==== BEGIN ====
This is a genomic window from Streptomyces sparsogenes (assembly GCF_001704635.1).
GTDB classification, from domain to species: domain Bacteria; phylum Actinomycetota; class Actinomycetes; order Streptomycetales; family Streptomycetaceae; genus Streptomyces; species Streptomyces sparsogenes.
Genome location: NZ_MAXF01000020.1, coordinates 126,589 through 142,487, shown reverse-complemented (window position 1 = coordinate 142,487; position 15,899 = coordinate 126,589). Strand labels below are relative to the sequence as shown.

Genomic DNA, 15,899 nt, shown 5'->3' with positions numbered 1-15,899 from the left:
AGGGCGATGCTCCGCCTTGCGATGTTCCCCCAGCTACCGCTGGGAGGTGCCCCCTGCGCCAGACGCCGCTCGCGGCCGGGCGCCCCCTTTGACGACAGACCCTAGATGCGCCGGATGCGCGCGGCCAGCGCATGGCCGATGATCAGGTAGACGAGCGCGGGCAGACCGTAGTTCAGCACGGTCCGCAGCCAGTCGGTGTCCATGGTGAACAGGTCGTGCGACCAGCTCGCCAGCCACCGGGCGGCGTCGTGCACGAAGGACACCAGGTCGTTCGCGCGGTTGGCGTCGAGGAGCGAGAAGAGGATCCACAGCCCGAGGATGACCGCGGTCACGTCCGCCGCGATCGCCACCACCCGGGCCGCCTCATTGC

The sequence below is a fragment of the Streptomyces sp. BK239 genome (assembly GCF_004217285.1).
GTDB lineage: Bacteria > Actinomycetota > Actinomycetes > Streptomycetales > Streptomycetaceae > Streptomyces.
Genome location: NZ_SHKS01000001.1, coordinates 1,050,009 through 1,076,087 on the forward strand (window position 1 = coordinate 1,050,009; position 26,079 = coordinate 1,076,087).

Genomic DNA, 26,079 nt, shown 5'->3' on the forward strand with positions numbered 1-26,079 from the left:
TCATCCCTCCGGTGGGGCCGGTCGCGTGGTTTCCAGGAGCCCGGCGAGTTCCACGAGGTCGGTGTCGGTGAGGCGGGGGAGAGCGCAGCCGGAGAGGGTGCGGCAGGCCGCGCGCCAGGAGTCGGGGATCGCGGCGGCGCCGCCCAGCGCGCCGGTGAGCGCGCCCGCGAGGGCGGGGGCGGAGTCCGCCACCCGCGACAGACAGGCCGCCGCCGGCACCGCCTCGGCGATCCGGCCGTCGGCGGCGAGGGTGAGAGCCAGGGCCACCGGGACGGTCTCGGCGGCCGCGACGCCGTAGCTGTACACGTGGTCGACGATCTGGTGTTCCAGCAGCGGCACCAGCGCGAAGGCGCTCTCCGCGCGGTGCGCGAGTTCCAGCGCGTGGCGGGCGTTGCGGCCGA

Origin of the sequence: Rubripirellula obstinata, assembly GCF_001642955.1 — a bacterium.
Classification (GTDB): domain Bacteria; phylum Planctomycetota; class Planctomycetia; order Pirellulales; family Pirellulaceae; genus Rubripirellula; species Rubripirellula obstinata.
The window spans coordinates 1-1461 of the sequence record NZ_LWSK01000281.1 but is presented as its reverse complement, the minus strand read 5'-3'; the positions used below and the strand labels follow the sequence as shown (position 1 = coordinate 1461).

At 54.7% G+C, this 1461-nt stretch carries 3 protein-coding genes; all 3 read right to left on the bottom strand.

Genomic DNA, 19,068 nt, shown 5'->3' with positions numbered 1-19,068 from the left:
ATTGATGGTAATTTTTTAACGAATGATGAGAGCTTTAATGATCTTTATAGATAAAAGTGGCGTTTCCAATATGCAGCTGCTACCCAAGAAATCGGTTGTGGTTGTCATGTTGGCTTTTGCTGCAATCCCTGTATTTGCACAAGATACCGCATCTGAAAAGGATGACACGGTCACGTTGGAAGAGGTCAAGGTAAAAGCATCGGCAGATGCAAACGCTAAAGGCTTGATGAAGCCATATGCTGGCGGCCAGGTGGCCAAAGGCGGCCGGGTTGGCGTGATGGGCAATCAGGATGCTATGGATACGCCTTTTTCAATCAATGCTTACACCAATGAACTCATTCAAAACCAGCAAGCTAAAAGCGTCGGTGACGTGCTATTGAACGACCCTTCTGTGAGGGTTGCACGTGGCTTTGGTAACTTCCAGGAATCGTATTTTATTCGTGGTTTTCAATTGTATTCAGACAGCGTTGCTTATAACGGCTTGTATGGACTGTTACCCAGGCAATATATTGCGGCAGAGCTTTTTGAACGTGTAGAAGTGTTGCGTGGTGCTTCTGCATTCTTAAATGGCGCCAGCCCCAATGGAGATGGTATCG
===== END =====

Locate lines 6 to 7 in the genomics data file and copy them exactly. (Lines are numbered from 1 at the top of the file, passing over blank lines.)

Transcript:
The sequence below is a fragment of the Streptomyces sp. BK239 genome (assembly GCF_004217285.1).
GTDB lineage: Bacteria > Actinomycetota > Actinomycetes > Streptomycetales > Streptomycetaceae > Streptomyces.